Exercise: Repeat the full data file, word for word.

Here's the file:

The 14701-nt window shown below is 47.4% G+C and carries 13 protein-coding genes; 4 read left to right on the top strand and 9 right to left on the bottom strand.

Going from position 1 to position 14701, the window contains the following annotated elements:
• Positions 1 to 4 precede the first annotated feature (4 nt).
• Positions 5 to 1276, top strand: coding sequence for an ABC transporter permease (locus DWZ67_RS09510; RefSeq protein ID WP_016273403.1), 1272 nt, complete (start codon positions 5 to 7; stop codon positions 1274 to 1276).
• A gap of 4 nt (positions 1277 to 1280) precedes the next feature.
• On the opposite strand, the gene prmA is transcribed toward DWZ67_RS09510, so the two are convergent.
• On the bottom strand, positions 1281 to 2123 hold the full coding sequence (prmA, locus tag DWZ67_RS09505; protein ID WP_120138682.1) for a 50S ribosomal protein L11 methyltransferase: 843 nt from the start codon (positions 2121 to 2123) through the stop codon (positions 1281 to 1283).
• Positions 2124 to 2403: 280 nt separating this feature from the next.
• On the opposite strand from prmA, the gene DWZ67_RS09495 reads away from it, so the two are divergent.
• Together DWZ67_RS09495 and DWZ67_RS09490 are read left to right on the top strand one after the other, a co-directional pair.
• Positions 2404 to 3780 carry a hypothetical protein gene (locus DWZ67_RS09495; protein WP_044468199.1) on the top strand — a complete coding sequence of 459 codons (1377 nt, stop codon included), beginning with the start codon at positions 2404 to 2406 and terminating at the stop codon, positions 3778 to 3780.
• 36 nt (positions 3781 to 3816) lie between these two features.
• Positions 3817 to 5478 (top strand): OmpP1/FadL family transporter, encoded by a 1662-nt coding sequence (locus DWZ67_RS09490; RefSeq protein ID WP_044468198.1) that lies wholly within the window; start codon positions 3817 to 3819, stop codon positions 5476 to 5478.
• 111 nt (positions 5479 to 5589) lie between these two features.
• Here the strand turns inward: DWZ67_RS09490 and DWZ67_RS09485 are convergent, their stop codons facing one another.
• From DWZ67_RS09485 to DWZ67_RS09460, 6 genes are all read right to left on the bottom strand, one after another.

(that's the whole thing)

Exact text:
The 14701-nt window shown below is 47.4% G+C and carries 13 protein-coding genes; 4 read left to right on the top strand and 9 right to left on the bottom strand.

Going from position 1 to position 14701, the window contains the following annotated elements:
• Positions 1 to 4 precede the first annotated feature (4 nt).
• Positions 5 to 1276, top strand: coding sequence for an ABC transporter permease (locus DWZ67_RS09510; RefSeq protein ID WP_016273403.1), 1272 nt, complete (start codon positions 5 to 7; stop codon positions 1274 to 1276).
• A gap of 4 nt (positions 1277 to 1280) precedes the next feature.
• On the opposite strand, the gene prmA is transcribed toward DWZ67_RS09510, so the two are convergent.
• On the bottom strand, positions 1281 to 2123 hold the full coding sequence (prmA, locus tag DWZ67_RS09505; protein ID WP_120138682.1) for a 50S ribosomal protein L11 methyltransferase: 843 nt from the start codon (positions 2121 to 2123) through the stop codon (positions 1281 to 1283).
• Positions 2124 to 2403: 280 nt separating this feature from the next.
• On the opposite strand from prmA, the gene DWZ67_RS09495 reads away from it, so the two are divergent.
• Together DWZ67_RS09495 and DWZ67_RS09490 are read left to right on the top strand one after the other, a co-directional pair.
• Positions 2404 to 3780 carry a hypothetical protein gene (locus DWZ67_RS09495; protein WP_044468199.1) on the top strand — a complete coding sequence of 459 codons (1377 nt, stop codon included), beginning with the start codon at positions 2404 to 2406 and terminating at the stop codon, positions 3778 to 3780.
• 36 nt (positions 3781 to 3816) lie between these two features.
• Positions 3817 to 5478 (top strand): OmpP1/FadL family transporter, encoded by a 1662-nt coding sequence (locus DWZ67_RS09490; RefSeq protein ID WP_044468198.1) that lies wholly within the window; start codon positions 3817 to 3819, stop codon positions 5476 to 5478.
• 111 nt (positions 5479 to 5589) lie between these two features.
• Here the strand turns inward: DWZ67_RS09490 and DWZ67_RS09485 are convergent, their stop codons facing one another.
• From DWZ67_RS09485 to DWZ67_RS09460, 6 genes are all read right to left on the bottom strand, one after another.